Osho says, whatever is appealing to you makes you happy, whatever doesn’t appeal you makes you unhappy.
India has never been unhappier — at least in the recent past. The World Happiness Report, 2017 initiated by the United Nations has put India down to 122 among the 155 countries. A terrible blow to the Indian ego for sure. And as if to rub salt in the wound, in the global happiness index, we are lower than Pakistan and Bangladesh. We don’t know where to look. Where did we lose this happiness bug? How come a nation that has a rich heritage of mantras has forgotten about its happiness mantra! Or is there a happiness mantra at all?
Although it is encouraging that the body of UN considers happiness to be the proper measure of social progress and that people’s well-being is at the centre of government’s efforts. The top 10 countries that rank highly on the index have all the main factors found to support happiness: caring in the hour of crisis, freedom to choose one’s own way, generosity, honesty, health and life expectancy, income and good governance. There is no doubt that there are social causes that support happiness but there are personal causes too, and that’s where the concept of happiness gets diffused and complex. This is what happened to the US. Economically they are sound but the mental illness has loomed large among its citizens. While China, in spite of its economic growth, has lost its higher place in happiness index. Incidentally, Richard Easterlin from Israel known for the “Easterlin Paradox” was in charge of the research team of the Chinese chapter. Mr Easterlin has suggested that a higher level of a country’s per capita income did not correlate with greater self-reported levels of happiness. Mr Easterlin found his own concept being materialised in China.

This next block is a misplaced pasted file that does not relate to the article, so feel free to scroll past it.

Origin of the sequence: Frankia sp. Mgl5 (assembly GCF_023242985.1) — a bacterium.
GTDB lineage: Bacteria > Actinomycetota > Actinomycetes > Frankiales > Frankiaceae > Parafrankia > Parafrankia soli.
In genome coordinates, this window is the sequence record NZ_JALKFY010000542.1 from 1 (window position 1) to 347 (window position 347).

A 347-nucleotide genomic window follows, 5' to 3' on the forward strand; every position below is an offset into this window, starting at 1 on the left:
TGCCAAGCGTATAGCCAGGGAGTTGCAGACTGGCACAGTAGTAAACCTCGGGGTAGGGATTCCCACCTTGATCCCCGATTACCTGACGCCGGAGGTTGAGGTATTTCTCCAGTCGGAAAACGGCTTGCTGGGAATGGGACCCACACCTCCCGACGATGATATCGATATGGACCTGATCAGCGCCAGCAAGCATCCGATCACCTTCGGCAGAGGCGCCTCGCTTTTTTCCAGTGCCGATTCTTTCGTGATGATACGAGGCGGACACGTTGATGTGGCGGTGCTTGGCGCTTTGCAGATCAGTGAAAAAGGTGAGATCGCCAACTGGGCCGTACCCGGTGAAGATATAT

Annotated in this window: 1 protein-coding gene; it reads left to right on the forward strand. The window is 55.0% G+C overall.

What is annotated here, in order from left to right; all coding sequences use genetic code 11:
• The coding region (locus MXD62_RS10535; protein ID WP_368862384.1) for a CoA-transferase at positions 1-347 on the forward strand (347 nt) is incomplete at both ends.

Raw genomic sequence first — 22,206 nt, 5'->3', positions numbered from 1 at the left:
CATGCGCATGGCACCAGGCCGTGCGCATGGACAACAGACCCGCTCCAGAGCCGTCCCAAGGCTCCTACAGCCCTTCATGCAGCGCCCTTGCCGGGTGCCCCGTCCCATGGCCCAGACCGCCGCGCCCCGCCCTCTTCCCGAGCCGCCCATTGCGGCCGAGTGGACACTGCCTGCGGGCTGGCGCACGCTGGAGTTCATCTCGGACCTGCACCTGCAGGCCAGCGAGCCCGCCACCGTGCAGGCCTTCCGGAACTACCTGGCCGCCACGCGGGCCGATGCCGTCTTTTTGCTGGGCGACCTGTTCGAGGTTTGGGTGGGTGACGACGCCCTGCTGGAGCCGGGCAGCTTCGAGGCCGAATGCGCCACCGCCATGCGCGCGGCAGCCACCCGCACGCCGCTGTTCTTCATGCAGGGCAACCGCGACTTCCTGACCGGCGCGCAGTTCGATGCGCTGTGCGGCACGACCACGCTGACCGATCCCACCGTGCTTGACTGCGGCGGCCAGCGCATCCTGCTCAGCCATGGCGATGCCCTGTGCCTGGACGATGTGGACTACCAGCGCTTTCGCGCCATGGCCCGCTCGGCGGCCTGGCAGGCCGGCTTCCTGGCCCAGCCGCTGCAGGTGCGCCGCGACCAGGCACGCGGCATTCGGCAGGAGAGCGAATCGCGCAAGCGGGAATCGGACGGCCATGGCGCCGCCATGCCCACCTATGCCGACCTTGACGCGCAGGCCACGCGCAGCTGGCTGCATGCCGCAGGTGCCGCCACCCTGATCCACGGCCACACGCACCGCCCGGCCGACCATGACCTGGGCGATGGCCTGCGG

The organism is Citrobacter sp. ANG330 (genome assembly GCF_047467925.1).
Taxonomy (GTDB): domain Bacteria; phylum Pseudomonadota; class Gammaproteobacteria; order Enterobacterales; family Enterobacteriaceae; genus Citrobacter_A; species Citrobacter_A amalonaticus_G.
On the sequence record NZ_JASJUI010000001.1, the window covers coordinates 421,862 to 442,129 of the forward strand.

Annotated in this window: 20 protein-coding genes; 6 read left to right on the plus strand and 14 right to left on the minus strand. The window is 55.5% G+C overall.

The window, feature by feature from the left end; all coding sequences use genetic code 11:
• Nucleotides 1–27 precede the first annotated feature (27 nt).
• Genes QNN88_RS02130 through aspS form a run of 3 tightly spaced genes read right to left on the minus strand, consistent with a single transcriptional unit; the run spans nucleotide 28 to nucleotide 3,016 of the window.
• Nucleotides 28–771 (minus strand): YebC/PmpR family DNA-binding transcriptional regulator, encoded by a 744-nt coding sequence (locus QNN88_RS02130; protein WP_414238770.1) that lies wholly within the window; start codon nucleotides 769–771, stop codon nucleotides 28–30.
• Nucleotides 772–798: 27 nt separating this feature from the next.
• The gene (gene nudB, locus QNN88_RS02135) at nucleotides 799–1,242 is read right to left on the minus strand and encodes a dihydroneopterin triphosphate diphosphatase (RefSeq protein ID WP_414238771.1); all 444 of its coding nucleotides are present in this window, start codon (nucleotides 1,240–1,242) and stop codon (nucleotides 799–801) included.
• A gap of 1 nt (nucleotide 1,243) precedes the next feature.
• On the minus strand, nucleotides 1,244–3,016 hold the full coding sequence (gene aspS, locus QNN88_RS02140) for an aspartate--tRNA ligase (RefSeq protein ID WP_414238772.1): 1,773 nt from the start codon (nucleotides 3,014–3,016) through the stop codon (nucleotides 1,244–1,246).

There can’t be any economics of happiness guys. You can do a thousand researches based on different criteria of happiness, you will never arrive at a formula like: “Ten reasons that make humans happy.” Because there aren’t any; neither 10 nor 10,000. First it is not easy to define happiness as it is not a tangible commodity. Osho has defined it beautifully. He says, whatever is appealing to you makes you happy, whatever doesn’t appeal you makes you unhappy. Simple! It is so subjective because every individual is a world in itself. What goes on within his world, no one can tell. How can you make a questionnaire of happiness and draw a conclusion based on the social circumstances? And there is no right or wrong happiness as well. You cannot say to someone, “Your happiness is wrong, my happiness is right.”
Osho’s reason for human unhappiness is quite unique — we are unhappy because we are liars. “Lies can give only pretensions of happiness; they cannot give you true happiness. True happiness is part of truth. In India godliness is defined as sat-chit-anand. Anand (bliss) is the final, ultimate core. Be true and you will be blissful, be authentic and you will be happy. And that happiness will be uncaused; it will be just a part of your being. Happiness is a function of truth. Whenever there is truth, happiness functions, whenever there is no truth, happiness stops functioning, unhappiness functions.”